Daunting it may be, but starting is the most important, sustainable step.
Think about your corporate culture. To have an effective sustainability strategy, it must align with overall company goals and have support from across the business. Get early buy-in from your team, start discussions and lead by example.
Chances are your employees are adopting more sustainable choices in their personal life, and will welcome the chance to incorporate these ideals and initiatives at work. Travel is part of that.
Types of Sustainability Journeys
Sustainability journeys vary hugely, and are often determined by company size, resource and the nature of the business. Naturally, start-ups are at an advantage – they can build sustainability into their culture from the word go. However, for established businesses this can big behavioural change.
It’s important though that steps taken are put into context and we all learn from each other. A number of larger businesses are busy adopting science-based targets, setting percentage reductions in carbon outputs and committing to net zero targets. They are trailblazing a path that can be daunting and unrealistic for an SME. Nonetheless, their failures and successes will provide invaluable insights.
Is travel avoidance a viable option?
A number of ESG spokespeople are hitting headlines claiming that business travel should be avoided and that virtual meetings replaces the need for face-to-face meetings. But for many, this is simply not viable. The very nature of the work for certain sectors dictates that travel is still very much at the core of business success.
Let’s also not forget the businesses that carried on travelling throughout the pandemic – medical professionals, emergency suppliers, financial services for example. So, for the most part, we need to find a way to continue to travel. Just in a more sustainable way.
Foundations of a policy
Now we’ve established that avoiding travel altogether is not an option, reducing and mitigating impact is the next step. Start with a simple plan to measure the carbon footprint of your business travel.
There are many tools that can be implemented fairly easily, that will measure various travel outputs. Capture the data and get an idea of the level your programme is operating at.
Carbon Emissions Reporting
One of the easiest areas to measure in terms of carbon emission reporting is currently the flight. Airlines provide detailed inventory on their aircraft. Meaning carbon emission reports can be calculated based on a number of factors including flights, seats, aircraft and more.
Reporting is becoming more granular by the day. But for an SME taking first steps on a sustainability journey, carbon emission reporting is a great place to start.
The wider travel supply chain can be a bit more complex in terms of measurements. Namely, the hotel market lacks global standardisation and ground transportation initiatives remain fragmented in places. Rail data, however, is advancing at pace. So domestic trips are easily calculated, and can be added to your data set.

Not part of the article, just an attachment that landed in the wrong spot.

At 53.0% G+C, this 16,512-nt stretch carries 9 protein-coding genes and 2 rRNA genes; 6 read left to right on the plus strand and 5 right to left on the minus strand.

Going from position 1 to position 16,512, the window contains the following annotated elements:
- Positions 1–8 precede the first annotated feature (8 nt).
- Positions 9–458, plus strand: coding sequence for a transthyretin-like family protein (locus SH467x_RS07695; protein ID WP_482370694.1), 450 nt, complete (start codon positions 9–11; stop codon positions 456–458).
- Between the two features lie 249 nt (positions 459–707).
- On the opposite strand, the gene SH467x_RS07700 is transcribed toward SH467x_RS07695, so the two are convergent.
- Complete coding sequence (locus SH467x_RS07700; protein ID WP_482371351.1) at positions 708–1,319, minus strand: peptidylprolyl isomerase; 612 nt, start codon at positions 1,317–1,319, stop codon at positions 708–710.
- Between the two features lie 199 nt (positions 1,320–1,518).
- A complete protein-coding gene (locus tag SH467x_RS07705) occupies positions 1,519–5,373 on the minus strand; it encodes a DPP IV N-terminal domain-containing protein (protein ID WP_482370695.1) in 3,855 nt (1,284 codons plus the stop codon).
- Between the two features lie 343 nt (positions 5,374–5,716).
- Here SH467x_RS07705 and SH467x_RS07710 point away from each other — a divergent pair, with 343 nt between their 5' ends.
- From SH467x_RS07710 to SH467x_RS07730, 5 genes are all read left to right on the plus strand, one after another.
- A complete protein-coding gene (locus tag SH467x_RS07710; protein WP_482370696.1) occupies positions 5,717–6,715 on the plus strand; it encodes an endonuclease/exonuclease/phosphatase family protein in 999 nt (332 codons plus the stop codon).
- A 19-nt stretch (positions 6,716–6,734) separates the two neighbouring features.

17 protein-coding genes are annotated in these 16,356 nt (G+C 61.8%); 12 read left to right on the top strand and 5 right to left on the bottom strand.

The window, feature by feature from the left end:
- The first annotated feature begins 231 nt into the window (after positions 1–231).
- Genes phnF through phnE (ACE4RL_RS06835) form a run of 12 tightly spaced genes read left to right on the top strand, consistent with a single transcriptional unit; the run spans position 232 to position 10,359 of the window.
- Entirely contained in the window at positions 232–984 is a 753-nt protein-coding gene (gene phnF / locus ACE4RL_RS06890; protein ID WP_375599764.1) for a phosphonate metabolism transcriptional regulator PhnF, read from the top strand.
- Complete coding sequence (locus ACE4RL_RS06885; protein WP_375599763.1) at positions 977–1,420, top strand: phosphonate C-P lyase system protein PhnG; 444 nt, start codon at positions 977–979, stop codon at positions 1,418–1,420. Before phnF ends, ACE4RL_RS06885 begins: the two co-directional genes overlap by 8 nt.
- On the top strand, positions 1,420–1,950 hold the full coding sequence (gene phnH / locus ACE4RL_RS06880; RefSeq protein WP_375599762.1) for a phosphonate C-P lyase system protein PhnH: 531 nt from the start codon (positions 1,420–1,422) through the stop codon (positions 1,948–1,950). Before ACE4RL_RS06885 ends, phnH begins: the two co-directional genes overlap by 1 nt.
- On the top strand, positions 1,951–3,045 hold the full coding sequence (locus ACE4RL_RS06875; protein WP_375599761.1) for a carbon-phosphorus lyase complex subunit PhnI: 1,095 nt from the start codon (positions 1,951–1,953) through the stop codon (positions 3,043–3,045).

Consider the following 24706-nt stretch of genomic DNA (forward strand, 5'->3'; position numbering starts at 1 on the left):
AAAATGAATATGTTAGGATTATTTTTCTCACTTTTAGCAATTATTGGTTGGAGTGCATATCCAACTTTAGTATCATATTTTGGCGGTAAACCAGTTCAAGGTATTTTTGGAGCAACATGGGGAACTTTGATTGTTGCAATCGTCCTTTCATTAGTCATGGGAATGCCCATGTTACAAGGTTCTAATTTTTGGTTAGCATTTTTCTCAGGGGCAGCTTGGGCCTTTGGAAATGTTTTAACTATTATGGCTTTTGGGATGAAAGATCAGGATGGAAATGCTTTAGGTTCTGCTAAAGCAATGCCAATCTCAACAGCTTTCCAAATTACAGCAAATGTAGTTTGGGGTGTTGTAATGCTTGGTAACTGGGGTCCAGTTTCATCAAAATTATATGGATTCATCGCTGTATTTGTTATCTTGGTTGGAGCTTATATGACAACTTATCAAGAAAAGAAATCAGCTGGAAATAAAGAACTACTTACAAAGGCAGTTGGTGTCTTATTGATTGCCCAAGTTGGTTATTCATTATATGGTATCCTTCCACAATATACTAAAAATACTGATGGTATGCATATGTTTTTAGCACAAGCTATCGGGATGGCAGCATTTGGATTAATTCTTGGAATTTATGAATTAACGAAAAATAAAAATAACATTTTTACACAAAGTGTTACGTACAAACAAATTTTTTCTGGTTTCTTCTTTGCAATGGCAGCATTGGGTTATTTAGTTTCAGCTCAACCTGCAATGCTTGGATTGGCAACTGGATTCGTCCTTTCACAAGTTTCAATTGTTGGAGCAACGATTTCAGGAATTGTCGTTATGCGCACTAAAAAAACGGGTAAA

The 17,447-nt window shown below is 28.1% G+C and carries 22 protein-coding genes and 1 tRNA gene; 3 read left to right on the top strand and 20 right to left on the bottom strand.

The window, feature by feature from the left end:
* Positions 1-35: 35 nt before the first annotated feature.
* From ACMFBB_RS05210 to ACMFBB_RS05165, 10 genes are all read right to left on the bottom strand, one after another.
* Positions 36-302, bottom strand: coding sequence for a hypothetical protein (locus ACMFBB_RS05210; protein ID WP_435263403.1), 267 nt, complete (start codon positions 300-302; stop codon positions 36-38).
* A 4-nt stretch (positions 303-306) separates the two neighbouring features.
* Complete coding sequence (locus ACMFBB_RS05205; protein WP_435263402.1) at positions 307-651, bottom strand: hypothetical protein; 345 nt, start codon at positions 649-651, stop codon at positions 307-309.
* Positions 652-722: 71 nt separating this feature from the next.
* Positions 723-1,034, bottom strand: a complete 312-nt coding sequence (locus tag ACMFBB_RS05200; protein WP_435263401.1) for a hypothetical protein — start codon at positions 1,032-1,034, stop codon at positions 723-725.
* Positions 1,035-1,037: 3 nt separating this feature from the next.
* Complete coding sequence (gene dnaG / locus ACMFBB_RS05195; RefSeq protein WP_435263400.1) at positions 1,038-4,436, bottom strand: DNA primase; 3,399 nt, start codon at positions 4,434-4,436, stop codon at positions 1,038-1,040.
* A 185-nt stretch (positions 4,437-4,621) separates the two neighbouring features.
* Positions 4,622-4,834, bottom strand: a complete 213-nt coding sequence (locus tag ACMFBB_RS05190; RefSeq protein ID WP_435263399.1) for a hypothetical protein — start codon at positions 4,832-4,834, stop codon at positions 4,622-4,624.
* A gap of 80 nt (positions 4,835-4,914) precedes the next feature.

Reducing Carbon Impact
Once you have an idea of your carbon footprint, you can think about ways to minimise or reduce your impact.
Carbon emissions vary dependent on vehicle type or age, ancillary products and options for electric substitutes. Analysing these reports identifies areas for improvement.
Most airlines now have sustainability plans in place. Initiatives include the use of SAF, aircraft fleet renewal, abolishing single use plastic and committing to net zero. So, even choosing a different airline could positively impact your footprint.
Electric aircraft are still some way off, and the prioritization of passenger safety will likely further delay progress. That said, we are seeing more electric ground transportation opportunities. Although demand is high and production is slow, meaning supply can’t always be guaranteed.
For a lot of SMEs, sustainability is a relatively new concept. Although the c-suite are generally on board, it can prove challenging to enact real cultural change. However, research is proving that a company that embraces sustainability is more likely to attract the best talent. According to a recent Deloitte survey*, 28% of Gen Z respondents say that climate change and safeguarding the environment is their top concern.
Making small changes in travel policies is a good start. For example, highlighting eco-conscious hotels in popular destinations. With point of booking alternatives and pre-trip authorisation available, you can start to see big changes quickly. Encourage your team to join you on this journey and you will see quicker adoption of policy changes.
Ideally, you reduce your impact and start to better measure your carbon footprint. With this in place, you can also consider carbon offsetting. Carbon offset projects provide options to invest in projects that effectively ‘offset’ your carbon footprint.
So, in exchange for a trip, you can grow a tree for example. This not only assists in C02 replacement, but also enriches the local community with secondary outputs such as work, supplies and food. Other carbon offset initiatives include investing into renewable energy projects.
Now you know the basics, here are some simple steps to start your own sustainability journey.
- Appoint an internal team – either enlist the help of sustainability experts or use a cross section of team members across your business
- Find out if there is a wider resource available already involved in the ESG space – this could be procurement, HR, marketing…
- Introduce the concept to your board and management, and get early buy-in
- Consult MIDAS Travel who can review your travel policy, set up your carbon emission reporting and advise on best practice
MIDAS Travel clients should request a travel programme review with their travel team.
If you’re an SME that wants to adapt a more sustainable travel programme, then get in touch.